It takes 60 muscles for an infant to master the suck-swallow-breathe reflex, so it’s no wonder that a baby’s birth affects their ability to breastfeed. But how much control do you have over during labor and delivery when it comes to giving your bundle of joy the best start to breastfeeding? From medications taken during labor to stress, discover seven things to ponder during pregnancy that may influence your infant’s breast milk intake after birth.
Medications in labor
During your pregnancy, explore the possible effects different medications used during labor and delivery can have on of breastfeeding long before your baby makes her grand entrance. Clinical observations show that many babies have difficulty breastfeeding when an epidural is given to the mother. However, “everybody metabolizes medications at different rates, affecting them differently,” states Sara Chana, IBCLC, international board-certified lactation consultant, birthing instructor, classical homeopath and herbalist. “But overall, I believe epidurals affect the suck-swallow-breathe pattern in newborns, which may pose breastfeeding challenges. However, there are many reasons women may need epidurals, such as preeclampsia, and many cases where babies still feed like champs.”
Moms who undergo cesarean section can experience a delay in milk production. Typically, your milk does not come in until the fifth day following a C-section, again leading to supplemental feedings and nipple confusion.
Position in labor
Although the length of your labor is not in your control, long labors, especially with posterior lie, can influence breastfeeding abilities. “Posterior babies can have TMJ, the clinching of the jaw, due to the pelvic bone pushing on the forehead of baby,” explains Chana. “A clinching of jaw makes babies clamp down and prevent breast milk from expressing.”
Vacuum or forceps extraction
A possible temporary risk of suction or forceps extraction is that the procedure can cause irritation of the mouth for your newborn, deterring her from wanting to nurse. This delay in breastfeeding can lead to nipple confusion and delay in milk production after pregnancy.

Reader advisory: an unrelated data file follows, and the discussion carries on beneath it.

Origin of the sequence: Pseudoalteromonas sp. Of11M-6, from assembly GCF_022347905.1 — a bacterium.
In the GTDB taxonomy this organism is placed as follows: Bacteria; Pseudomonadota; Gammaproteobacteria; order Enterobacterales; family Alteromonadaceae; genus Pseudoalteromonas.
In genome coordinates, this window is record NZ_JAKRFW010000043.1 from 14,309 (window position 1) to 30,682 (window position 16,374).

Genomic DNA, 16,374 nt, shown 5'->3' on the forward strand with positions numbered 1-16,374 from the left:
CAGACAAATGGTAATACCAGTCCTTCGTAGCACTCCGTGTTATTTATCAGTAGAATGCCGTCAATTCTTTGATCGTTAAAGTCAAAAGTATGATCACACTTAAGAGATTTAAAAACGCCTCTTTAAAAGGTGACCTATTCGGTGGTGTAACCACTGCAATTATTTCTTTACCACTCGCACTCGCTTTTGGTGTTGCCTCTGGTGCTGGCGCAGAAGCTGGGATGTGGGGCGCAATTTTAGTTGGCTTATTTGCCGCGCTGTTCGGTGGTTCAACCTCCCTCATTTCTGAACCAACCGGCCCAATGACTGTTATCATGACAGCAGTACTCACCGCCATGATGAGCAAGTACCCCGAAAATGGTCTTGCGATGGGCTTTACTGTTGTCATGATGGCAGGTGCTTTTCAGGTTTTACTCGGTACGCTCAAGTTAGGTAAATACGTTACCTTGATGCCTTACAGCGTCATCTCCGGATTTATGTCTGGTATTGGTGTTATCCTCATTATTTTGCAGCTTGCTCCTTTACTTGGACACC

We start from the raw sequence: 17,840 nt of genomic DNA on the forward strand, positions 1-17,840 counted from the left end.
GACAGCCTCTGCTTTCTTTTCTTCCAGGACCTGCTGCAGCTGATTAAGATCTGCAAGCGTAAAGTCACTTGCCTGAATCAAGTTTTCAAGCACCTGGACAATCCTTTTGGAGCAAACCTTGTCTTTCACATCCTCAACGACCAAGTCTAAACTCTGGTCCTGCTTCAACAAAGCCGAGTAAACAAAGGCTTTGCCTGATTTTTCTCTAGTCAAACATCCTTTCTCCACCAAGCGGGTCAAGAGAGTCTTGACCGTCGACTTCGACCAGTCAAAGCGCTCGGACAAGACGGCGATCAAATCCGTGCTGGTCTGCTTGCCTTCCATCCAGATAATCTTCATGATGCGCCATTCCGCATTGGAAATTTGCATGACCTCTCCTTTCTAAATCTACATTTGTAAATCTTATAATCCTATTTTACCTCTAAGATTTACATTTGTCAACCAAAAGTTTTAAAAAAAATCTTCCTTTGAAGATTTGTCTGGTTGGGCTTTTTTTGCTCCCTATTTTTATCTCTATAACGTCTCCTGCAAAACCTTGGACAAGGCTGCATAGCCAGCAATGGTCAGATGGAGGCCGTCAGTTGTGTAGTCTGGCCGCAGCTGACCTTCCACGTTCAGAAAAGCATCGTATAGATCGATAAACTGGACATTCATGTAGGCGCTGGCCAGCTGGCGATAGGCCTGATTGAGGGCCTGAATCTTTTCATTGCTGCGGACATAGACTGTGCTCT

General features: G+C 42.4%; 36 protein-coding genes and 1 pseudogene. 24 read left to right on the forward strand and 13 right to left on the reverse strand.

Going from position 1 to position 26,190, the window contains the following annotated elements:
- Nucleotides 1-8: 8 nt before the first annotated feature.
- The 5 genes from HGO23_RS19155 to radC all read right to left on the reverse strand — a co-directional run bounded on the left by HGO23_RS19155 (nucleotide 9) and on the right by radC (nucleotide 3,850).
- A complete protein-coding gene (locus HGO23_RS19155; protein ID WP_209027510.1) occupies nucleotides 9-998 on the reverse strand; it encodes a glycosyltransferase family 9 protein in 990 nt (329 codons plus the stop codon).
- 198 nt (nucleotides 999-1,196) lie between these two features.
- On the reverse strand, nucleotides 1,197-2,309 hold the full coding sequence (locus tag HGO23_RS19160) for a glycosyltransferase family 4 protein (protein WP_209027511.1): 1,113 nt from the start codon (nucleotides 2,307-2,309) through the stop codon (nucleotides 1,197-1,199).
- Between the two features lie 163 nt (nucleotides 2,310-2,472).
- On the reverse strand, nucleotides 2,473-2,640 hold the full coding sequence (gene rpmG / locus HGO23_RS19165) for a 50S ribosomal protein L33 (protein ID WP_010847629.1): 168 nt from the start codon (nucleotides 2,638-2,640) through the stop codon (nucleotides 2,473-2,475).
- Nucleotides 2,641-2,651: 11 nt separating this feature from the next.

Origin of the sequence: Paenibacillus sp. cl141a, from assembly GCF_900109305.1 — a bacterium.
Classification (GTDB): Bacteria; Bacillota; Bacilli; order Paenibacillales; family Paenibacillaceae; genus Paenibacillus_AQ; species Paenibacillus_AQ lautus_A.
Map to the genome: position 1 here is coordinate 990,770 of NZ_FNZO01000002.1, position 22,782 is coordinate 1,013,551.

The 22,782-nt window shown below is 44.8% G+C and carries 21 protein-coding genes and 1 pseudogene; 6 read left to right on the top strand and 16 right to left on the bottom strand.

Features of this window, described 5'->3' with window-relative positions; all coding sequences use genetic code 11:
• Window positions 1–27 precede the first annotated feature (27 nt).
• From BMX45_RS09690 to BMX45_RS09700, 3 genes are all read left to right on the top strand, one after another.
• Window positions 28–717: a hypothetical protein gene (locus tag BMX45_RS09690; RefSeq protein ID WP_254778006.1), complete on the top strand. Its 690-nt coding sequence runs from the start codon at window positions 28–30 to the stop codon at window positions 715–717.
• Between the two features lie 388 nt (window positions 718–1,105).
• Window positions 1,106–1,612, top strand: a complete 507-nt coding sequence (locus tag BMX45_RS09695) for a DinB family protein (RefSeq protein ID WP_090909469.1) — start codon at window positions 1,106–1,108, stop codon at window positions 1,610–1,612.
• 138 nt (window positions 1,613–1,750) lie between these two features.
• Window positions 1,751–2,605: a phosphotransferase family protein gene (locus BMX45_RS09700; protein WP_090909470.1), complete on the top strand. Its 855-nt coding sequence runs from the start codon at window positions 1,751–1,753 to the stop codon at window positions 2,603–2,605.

Whether born prematurely or induced early, some babies born even two to three days early can experience challenges when trying to learn to drink breast milk. “In utero, suckling reflex in babies is mastered last,” shares Chana. “For babies born before their due date, their suckling reflex may have not have kicked in yet, causing breastfeeding issues.”
Baby bonding time
Whether your bundle of joy is whisked off to the NICU or has been toted away to be given a bath during her first few hours in the outside world, the quicker you and your newborn are separated after birth, the higher chances are your infant will have problems breastfeeding.
Stress by the mother
Stress is a milk-buster, especially shortly after pregnancy. However, after labor and delivery, moms typically do not get the relief the human body needs to recover from the release of cortisol. “Typically, if moms and newborns are allowed to rest, babies will be up for four hours after birth, then sleep for eight hours. Moms who are allowed to seize the opportunity to rest as well can find the rejuvenation the body needs after labor and delivery,” explains Chana.
Seeking a doula or talking with your doctor during your pregnancy about a birth plan may help minimize your newborn’s challenges with breast milk intake. But regardless of your labor and delivery experience, you can cope with breastfeeding issues due to birth by getting help from a lactation consultant, breastfeed as early and often as possible, using a breast pump when you cannot nurse, avoiding bottles or supplements when possible, and engaging in skin-to-skin contact with your newborn — and focus on the joys of having a newborn instead!
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